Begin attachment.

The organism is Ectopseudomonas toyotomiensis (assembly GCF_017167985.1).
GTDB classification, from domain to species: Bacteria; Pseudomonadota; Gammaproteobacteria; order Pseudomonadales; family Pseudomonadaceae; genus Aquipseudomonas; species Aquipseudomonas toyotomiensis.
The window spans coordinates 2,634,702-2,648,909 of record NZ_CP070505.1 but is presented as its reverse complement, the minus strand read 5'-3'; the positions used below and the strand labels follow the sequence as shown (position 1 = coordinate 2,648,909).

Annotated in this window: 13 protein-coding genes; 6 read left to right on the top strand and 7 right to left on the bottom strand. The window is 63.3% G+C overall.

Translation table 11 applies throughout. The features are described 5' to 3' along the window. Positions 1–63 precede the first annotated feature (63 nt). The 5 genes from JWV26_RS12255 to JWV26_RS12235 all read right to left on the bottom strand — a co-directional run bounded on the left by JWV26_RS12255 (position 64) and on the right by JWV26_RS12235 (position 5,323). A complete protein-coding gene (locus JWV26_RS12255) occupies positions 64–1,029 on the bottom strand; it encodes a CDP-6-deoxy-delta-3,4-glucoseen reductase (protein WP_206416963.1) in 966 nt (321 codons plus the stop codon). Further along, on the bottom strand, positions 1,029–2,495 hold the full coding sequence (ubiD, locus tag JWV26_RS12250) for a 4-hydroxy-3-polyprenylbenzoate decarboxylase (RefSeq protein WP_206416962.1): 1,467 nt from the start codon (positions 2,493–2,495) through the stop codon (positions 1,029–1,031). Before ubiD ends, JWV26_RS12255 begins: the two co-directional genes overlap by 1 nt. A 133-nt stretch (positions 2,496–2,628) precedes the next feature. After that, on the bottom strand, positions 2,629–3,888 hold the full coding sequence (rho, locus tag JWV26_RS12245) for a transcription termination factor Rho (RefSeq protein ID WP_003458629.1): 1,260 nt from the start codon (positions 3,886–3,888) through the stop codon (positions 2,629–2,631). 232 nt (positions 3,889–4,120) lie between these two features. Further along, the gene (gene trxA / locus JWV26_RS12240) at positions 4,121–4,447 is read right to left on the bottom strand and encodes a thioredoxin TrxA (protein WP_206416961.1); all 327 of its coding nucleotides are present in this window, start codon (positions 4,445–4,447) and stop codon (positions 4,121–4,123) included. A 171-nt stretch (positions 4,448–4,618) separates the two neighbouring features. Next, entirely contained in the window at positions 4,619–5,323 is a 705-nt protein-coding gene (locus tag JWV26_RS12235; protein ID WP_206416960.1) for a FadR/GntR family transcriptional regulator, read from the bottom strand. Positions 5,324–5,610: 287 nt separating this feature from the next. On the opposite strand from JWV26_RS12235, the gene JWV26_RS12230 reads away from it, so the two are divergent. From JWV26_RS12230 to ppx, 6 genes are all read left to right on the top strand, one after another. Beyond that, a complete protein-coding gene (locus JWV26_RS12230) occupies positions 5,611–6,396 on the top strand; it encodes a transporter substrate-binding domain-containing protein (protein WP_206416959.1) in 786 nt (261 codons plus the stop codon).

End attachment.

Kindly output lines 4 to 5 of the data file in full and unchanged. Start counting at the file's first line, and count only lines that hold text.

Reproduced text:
Annotated in this window: 13 protein-coding genes; 6 read left to right on the top strand and 7 right to left on the bottom strand. The window is 63.3% G+C overall.

Translation table 11 applies throughout. The features are described 5' to 3' along the window. Positions 1–63 precede the first annotated feature (63 nt). The 5 genes from JWV26_RS12255 to JWV26_RS12235 all read right to left on the bottom strand — a co-directional run bounded on the left by JWV26_RS12255 (position 64) and on the right by JWV26_RS12235 (position 5,323). A complete protein-coding gene (locus JWV26_RS12255) occupies positions 64–1,029 on the bottom strand; it encodes a CDP-6-deoxy-delta-3,4-glucoseen reductase (protein WP_206416963.1) in 966 nt (321 codons plus the stop codon). Further along, on the bottom strand, positions 1,029–2,495 hold the full coding sequence (ubiD, locus tag JWV26_RS12250) for a 4-hydroxy-3-polyprenylbenzoate decarboxylase (RefSeq protein WP_206416962.1): 1,467 nt from the start codon (positions 2,493–2,495) through the stop codon (positions 1,029–1,031). Before ubiD ends, JWV26_RS12255 begins: the two co-directional genes overlap by 1 nt. A 133-nt stretch (positions 2,496–2,628) precedes the next feature. After that, on the bottom strand, positions 2,629–3,888 hold the full coding sequence (rho, locus tag JWV26_RS12245) for a transcription termination factor Rho (RefSeq protein ID WP_003458629.1): 1,260 nt from the start codon (positions 3,886–3,888) through the stop codon (positions 2,629–2,631). 232 nt (positions 3,889–4,120) lie between these two features. Further along, the gene (gene trxA / locus JWV26_RS12240) at positions 4,121–4,447 is read right to left on the bottom strand and encodes a thioredoxin TrxA (protein WP_206416961.1); all 327 of its coding nucleotides are present in this window, start codon (positions 4,445–4,447) and stop codon (positions 4,121–4,123) included. A 171-nt stretch (positions 4,448–4,618) separates the two neighbouring features. Next, entirely contained in the window at positions 4,619–5,323 is a 705-nt protein-coding gene (locus tag JWV26_RS12235; protein ID WP_206416960.1) for a FadR/GntR family transcriptional regulator, read from the bottom strand. Positions 5,324–5,610: 287 nt separating this feature from the next. On the opposite strand from JWV26_RS12235, the gene JWV26_RS12230 reads away from it, so the two are divergent. From JWV26_RS12230 to ppx, 6 genes are all read left to right on the top strand, one after another. Beyond that, a complete protein-coding gene (locus JWV26_RS12230) occupies positions 5,611–6,396 on the top strand; it encodes a transporter substrate-binding domain-containing protein (protein WP_206416959.1) in 786 nt (261 codons plus the stop codon).